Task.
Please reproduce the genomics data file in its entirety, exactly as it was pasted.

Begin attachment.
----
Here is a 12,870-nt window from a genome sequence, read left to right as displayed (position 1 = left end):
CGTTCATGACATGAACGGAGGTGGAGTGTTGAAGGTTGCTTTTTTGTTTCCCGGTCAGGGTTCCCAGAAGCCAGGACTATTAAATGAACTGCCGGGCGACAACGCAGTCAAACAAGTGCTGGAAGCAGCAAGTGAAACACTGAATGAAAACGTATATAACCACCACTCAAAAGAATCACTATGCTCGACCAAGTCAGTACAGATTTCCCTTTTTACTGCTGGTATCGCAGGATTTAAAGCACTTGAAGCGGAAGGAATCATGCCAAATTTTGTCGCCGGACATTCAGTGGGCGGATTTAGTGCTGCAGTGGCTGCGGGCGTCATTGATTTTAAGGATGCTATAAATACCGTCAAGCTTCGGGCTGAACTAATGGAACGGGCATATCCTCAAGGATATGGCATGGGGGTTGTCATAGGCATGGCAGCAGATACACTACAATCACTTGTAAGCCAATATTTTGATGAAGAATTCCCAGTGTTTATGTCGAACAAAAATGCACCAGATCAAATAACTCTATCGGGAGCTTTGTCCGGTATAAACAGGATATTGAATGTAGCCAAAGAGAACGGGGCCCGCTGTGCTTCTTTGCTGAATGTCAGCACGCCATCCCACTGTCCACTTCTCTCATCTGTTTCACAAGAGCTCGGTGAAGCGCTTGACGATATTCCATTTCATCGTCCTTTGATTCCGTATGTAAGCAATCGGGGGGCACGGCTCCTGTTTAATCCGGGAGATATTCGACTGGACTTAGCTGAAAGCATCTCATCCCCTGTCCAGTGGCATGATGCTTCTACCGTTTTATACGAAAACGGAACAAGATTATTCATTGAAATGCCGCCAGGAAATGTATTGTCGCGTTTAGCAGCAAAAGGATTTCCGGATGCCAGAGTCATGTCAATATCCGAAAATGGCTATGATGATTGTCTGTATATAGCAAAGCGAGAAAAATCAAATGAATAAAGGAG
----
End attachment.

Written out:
Here is a 12,870-nt window from a genome sequence, read left to right as displayed (position 1 = left end):
CGTTCATGACATGAACGGAGGTGGAGTGTTGAAGGTTGCTTTTTTGTTTCCCGGTCAGGGTTCCCAGAAGCCAGGACTATTAAATGAACTGCCGGGCGACAACGCAGTCAAACAAGTGCTGGAAGCAGCAAGTGAAACACTGAATGAAAACGTATATAACCACCACTCAAAAGAATCACTATGCTCGACCAAGTCAGTACAGATTTCCCTTTTTACTGCTGGTATCGCAGGATTTAAAGCACTTGAAGCGGAAGGAATCATGCCAAATTTTGTCGCCGGACATTCAGTGGGCGGATTTAGTGCTGCAGTGGCTGCGGGCGTCATTGATTTTAAGGATGCTATAAATACCGTCAAGCTTCGGGCTGAACTAATGGAACGGGCATATCCTCAAGGATATGGCATGGGGGTTGTCATAGGCATGGCAGCAGATACACTACAATCACTTGTAAGCCAATATTTTGATGAAGAATTCCCAGTGTTTATGTCGAACAAAAATGCACCAGATCAAATAACTCTATCGGGAGCTTTGTCCGGTATAAACAGGATATTGAATGTAGCCAAAGAGAACGGGGCCCGCTGTGCTTCTTTGCTGAATGTCAGCACGCCATCCCACTGTCCACTTCTCTCATCTGTTTCACAAGAGCTCGGTGAAGCGCTTGACGATATTCCATTTCATCGTCCTTTGATTCCGTATGTAAGCAATCGGGGGGCACGGCTCCTGTTTAATCCGGGAGATATTCGACTGGACTTAGCTGAAAGCATCTCATCCCCTGTCCAGTGGCATGATGCTTCTACCGTTTTATACGAAAACGGAACAAGATTATTCATTGAAATGCCGCCAGGAAATGTATTGTCGCGTTTAGCAGCAAAAGGATTTCCGGATGCCAGAGTCATGTCAATATCCGAAAATGGCTATGATGATTGTCTGTATATAGCAAAGCGAGAAAAATCAAATGAATAAAGGAG